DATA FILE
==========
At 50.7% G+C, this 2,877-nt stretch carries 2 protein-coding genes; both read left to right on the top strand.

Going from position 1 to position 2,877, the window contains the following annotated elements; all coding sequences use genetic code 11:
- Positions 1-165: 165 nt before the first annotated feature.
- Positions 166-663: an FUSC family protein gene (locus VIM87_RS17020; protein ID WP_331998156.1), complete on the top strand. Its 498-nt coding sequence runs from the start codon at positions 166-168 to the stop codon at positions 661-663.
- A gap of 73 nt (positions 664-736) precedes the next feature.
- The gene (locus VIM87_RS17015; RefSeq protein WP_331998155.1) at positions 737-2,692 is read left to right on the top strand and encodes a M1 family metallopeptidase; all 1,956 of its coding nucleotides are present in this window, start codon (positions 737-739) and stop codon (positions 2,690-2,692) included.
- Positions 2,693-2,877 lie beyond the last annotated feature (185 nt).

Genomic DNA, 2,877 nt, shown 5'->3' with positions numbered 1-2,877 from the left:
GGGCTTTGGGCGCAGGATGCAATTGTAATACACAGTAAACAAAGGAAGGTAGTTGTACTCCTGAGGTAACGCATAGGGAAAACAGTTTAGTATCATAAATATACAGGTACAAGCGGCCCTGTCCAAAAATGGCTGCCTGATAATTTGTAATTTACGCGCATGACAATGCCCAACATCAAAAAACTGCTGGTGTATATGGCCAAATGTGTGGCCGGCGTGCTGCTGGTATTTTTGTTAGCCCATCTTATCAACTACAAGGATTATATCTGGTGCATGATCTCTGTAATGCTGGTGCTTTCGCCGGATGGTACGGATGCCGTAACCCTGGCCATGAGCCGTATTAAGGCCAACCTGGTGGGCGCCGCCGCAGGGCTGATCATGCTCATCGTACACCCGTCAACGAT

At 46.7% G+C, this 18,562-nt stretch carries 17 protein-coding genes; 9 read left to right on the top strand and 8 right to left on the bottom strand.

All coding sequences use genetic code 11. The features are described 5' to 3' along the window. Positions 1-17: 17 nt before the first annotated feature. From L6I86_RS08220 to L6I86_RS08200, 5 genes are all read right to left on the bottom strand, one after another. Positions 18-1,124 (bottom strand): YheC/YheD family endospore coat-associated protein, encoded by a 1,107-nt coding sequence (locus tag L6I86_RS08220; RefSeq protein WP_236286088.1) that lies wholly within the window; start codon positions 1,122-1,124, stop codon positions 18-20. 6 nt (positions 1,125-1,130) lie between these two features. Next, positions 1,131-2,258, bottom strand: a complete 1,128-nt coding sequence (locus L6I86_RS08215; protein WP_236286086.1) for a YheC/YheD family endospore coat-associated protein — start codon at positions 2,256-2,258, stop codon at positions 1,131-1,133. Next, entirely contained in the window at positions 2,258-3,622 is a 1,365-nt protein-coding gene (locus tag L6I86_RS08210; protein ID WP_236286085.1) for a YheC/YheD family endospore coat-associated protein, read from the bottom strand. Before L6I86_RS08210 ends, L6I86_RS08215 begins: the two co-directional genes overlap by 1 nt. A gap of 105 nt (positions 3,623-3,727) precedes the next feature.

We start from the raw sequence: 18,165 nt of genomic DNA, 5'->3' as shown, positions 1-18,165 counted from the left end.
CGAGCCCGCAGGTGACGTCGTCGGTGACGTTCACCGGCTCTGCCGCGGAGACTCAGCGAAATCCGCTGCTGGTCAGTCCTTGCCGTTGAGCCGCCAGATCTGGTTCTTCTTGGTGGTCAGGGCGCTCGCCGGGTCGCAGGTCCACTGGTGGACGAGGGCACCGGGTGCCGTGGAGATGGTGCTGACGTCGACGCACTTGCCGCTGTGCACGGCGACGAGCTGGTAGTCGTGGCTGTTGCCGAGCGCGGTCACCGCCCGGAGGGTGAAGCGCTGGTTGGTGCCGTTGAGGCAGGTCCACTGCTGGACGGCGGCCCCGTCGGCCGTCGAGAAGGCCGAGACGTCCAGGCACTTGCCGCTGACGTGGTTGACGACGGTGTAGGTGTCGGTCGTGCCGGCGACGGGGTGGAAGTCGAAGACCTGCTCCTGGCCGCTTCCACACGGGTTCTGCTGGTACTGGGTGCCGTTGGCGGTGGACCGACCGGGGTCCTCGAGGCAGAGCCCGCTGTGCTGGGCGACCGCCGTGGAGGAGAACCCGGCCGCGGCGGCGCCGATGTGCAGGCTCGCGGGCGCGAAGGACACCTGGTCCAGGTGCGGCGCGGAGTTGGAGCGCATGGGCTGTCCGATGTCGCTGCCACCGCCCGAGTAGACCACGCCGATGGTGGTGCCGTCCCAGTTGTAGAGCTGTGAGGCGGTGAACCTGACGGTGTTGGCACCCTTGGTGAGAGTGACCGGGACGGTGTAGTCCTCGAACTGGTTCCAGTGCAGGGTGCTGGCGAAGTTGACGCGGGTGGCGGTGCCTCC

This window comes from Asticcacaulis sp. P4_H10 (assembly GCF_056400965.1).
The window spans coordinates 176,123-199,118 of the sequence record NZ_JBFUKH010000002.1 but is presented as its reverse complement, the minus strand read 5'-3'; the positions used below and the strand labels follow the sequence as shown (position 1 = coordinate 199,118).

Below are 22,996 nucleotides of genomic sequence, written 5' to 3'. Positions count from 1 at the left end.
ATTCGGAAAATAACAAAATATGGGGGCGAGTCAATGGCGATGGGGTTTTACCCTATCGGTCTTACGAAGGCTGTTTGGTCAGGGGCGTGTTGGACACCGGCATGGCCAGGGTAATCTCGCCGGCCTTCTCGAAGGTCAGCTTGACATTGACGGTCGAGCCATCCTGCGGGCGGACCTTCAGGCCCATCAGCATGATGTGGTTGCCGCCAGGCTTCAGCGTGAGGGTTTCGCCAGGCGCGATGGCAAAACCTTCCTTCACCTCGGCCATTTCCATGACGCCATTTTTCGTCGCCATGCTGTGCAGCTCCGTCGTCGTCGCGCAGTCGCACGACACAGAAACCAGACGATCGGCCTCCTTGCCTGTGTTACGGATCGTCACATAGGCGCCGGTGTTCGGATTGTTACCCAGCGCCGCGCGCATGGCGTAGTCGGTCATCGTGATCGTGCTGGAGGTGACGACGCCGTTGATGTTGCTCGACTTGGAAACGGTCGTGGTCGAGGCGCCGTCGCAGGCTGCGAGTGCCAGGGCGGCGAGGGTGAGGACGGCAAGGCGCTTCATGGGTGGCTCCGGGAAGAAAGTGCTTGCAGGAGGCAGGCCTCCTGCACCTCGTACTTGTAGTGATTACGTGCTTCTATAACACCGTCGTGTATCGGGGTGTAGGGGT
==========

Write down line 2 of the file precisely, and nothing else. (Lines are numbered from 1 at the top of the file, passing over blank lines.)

Going from position 1 to position 2,877, the window contains the following annotated elements; all coding sequences use genetic code 11: